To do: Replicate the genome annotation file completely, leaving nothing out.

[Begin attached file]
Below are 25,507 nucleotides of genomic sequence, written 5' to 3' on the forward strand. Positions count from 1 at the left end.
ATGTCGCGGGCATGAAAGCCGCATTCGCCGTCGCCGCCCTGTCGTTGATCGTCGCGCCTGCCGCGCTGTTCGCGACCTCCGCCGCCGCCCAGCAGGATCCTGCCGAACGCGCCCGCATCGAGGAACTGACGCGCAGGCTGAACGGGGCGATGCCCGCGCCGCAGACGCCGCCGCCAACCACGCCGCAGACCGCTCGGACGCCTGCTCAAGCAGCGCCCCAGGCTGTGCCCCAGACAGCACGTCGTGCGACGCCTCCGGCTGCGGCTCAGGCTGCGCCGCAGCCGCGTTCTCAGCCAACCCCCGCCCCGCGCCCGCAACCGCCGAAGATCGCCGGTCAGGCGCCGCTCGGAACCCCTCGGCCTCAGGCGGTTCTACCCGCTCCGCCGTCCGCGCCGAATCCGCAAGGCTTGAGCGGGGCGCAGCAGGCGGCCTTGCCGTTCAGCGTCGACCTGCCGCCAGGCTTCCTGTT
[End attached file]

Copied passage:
Below are 25,507 nucleotides of genomic sequence, written 5' to 3' on the forward strand. Positions count from 1 at the left end.
ATGTCGCGGGCATGAAAGCCGCATTCGCCGTCGCCGCCCTGTCGTTGATCGTCGCGCCTGCCGCGCTGTTCGCGACCTCCGCCGCCGCCCAGCAGGATCCTGCCGAACGCGCCCGCATCGAGGAACTGACGCGCAGGCTGAACGGGGCGATGCCCGCGCCGCAGACGCCGCCGCCAACCACGCCGCAGACCGCTCGGACGCCTGCTCAAGCAGCGCCCCAGGCTGTGCCCCAGACAGCACGTCGTGCGACGCCTCCGGCTGCGGCTCAGGCTGCGCCGCAGCCGCGTTCTCAGCCAACCCCCGCCCCGCGCCCGCAACCGCCGAAGATCGCCGGTCAGGCGCCGCTCGGAACCCCTCGGCCTCAGGCGGTTCTACCCGCTCCGCCGTCCGCGCCGAATCCGCAAGGCTTGAGCGGGGCGCAGCAGGCGGCCTTGCCGTTCAGCGTCGACCTGCCGCCAGGCTTCCTGTT